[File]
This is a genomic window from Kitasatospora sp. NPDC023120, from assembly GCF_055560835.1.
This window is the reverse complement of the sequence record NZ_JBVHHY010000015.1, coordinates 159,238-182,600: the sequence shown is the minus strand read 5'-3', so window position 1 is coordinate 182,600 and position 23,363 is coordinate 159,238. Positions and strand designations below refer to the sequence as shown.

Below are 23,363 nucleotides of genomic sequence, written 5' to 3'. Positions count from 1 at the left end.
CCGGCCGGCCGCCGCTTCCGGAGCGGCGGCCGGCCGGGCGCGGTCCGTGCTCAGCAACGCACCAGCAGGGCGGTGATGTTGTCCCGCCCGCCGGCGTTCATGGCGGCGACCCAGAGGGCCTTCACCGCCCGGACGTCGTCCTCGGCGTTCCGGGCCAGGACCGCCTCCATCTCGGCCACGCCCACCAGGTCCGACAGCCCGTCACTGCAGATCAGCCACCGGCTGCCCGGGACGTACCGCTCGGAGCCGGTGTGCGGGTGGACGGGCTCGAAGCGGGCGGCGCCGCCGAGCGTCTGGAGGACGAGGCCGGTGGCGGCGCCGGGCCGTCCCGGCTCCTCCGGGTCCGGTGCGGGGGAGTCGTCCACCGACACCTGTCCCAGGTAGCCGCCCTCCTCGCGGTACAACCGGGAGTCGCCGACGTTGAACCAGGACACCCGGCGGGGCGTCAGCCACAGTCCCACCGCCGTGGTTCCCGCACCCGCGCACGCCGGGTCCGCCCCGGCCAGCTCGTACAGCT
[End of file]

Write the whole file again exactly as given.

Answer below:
This is a genomic window from Kitasatospora sp. NPDC023120, from assembly GCF_055560835.1.
This window is the reverse complement of the sequence record NZ_JBVHHY010000015.1, coordinates 159,238-182,600: the sequence shown is the minus strand read 5'-3', so window position 1 is coordinate 182,600 and position 23,363 is coordinate 159,238. Positions and strand designations below refer to the sequence as shown.

Below are 23,363 nucleotides of genomic sequence, written 5' to 3'. Positions count from 1 at the left end.
CCGGCCGGCCGCCGCTTCCGGAGCGGCGGCCGGCCGGGCGCGGTCCGTGCTCAGCAACGCACCAGCAGGGCGGTGATGTTGTCCCGCCCGCCGGCGTTCATGGCGGCGACCCAGAGGGCCTTCACCGCCCGGACGTCGTCCTCGGCGTTCCGGGCCAGGACCGCCTCCATCTCGGCCACGCCCACCAGGTCCGACAGCCCGTCACTGCAGATCAGCCACCGGCTGCCCGGGACGTACCGCTCGGAGCCGGTGTGCGGGTGGACGGGCTCGAAGCGGGCGGCGCCGCCGAGCGTCTGGAGGACGAGGCCGGTGGCGGCGCCGGGCCGTCCCGGCTCCTCCGGGTCCGGTGCGGGGGAGTCGTCCACCGACACCTGTCCCAGGTAGCCGCCCTCCTCGCGGTACAACCGGGAGTCGCCGACGTTGAACCAGGACACCCGGCGGGGCGTCAGCCACAGTCCCACCGCCGTGGTTCCCGCACCCGCGCACGCCGGGTCCGCCCCGGCCAGCTCGTACAGCT